When Almightree: The Last Dreamer launched for mobile devices a few years ago, I was intrigued with the level of production and development done on the title. It offered a visually impressive gaming experience added to a unique story and mechanics which combine 3D-platforming and puzzle-solving gameplay, which set it apart from the rest of the competition in the mobile gaming landscape. And while it stood out during that time, how does it fare in its transition to the Nintendo Switch? Let’s take a look!
Almightree: The Last Dreamer starts you off with an interesting narrative – you play the role of “The Dreamer,” who has to restore balance to a dying world. You are the last of your kind, trying your best to stay safe from a plague which is shattering the world all over. There is a cure to the destruction, however – which comes in the form of “Almightrees.” Your character possesses powers, which can restore the Almightrees back to life, and this becomes your main objective of most of the game. Graphically, the game looks good for an indie title, even one originally designed for mobile platforms a few years back. In-game visuals are brightly coloured, and elements and set-pieces don’t look out-of-place in Almightree: The Last Dreamer. The in-game world reminds me a bit of the floating platforms in games like Bastion, and the blocky look fits with the game’s theme, which brings us to the gameplay.
Almightree doesn’t waste much time and leads you straight to the action. The main menu lets you select which level you’d like to tackle, although you will have to beat existing levels to unlock subsequent ones, which can be done through a variety of different difficulty settings. The game puts a spin on the age-old video game objective of getting from point A to point B, by placing your character in a layout of floating blocks. Sounds simple enough? There’s a catch though – the blocks behind you are crumbling, and you must reach the Almightree at the end of the trail to finish the level. Your character has a special ability called “Plantsportation” which you will use throughout the game, mainly to transport blocks from one space to another. Transporting blocks will help you make your way towards the end goal in each level, allowing you to cross empty spaces, climb up vertically positioned blocks, as well as clearing up pathways along the trail. As you progress further in the game, more obstacles will rear their ugly heads – for example, Gatenia plants scattered throughout courses will force you to rethink your path as they break your Plantsportation ability should you step on them.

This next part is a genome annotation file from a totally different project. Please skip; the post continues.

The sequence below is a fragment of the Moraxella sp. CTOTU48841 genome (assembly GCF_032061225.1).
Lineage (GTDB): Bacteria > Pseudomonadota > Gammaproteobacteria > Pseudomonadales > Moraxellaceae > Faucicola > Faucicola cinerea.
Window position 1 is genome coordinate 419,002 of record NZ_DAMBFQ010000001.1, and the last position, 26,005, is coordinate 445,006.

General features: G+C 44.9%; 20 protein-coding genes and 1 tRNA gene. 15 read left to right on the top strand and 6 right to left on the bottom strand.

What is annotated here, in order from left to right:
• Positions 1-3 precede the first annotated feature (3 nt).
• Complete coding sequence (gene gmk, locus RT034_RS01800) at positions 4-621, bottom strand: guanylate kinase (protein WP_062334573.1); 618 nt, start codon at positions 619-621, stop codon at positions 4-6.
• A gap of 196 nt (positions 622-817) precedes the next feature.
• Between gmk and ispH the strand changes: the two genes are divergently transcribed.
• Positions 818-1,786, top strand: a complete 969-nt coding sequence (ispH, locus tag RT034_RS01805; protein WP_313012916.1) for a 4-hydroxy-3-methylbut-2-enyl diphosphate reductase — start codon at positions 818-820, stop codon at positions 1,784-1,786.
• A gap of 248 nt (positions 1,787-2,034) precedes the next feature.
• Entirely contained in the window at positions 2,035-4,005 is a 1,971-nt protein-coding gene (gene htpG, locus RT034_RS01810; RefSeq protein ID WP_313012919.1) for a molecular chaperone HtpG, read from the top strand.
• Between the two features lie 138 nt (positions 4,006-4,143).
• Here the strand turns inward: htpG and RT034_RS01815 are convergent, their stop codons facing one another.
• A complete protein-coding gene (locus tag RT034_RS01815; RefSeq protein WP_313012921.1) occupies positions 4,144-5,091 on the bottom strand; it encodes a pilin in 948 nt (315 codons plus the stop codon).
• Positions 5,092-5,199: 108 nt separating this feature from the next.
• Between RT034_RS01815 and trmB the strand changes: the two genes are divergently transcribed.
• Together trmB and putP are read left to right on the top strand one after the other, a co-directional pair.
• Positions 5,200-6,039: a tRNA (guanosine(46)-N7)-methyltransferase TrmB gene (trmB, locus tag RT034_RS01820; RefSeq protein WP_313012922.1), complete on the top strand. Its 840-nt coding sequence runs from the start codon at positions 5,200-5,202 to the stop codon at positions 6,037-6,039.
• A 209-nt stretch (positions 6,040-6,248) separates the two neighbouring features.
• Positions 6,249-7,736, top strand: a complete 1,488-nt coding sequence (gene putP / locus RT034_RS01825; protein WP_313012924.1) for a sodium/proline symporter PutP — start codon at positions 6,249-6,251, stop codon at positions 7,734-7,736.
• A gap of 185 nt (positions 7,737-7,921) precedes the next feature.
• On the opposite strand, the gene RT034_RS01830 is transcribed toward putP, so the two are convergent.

Finishing each stage gives you a score based on your completion speed. The developers have also added challenges which can be unlocked by playing the game on hard mode, which adds a bit of replayability. Honestly though, the game can get tedious at times, and I took several breaks to restart stages, and there are only around twenty of them.
Almightree: The Last Dreamer sounds good for a game of this calibre. In-game music and sound effects are good, and there’s even a bit of voice-acting which to be honest is impressive. However, as with the gameplay, it can get repetitive at times. But mostly, it’s not bad compared to a lot of indie titles out there on the Eshop.
So, does all this make Almightree: The Last Dreamer an indie title worth playing on your Nintendo Switch? Well, if the premise and the core gameplay interest you enough, then by all means go for this. However, if puzzle mechanics and repetitive gameplay are not your cup of tea, then you may want to reconsider this one.
REVIEW CODE: A complimentary Nintendo Switch code was provided to Bonus Stage for this review. Please send all review code enquiries to email@example.com.
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Almightree: The Last Dreamer Review
Gameplay - 6/10
Graphics - 6.5/10
Sound - 6.5/10
Replay Value - 6/10
User Review( votes)
Almightree: The Last Dreamer tasks you with saving trees through block puzzles and platforming mechanics.
- Graphics and sound are good for an indie game.
- Unique look and premise.
- Gameplay can get repetitive.
- Game is a bit short.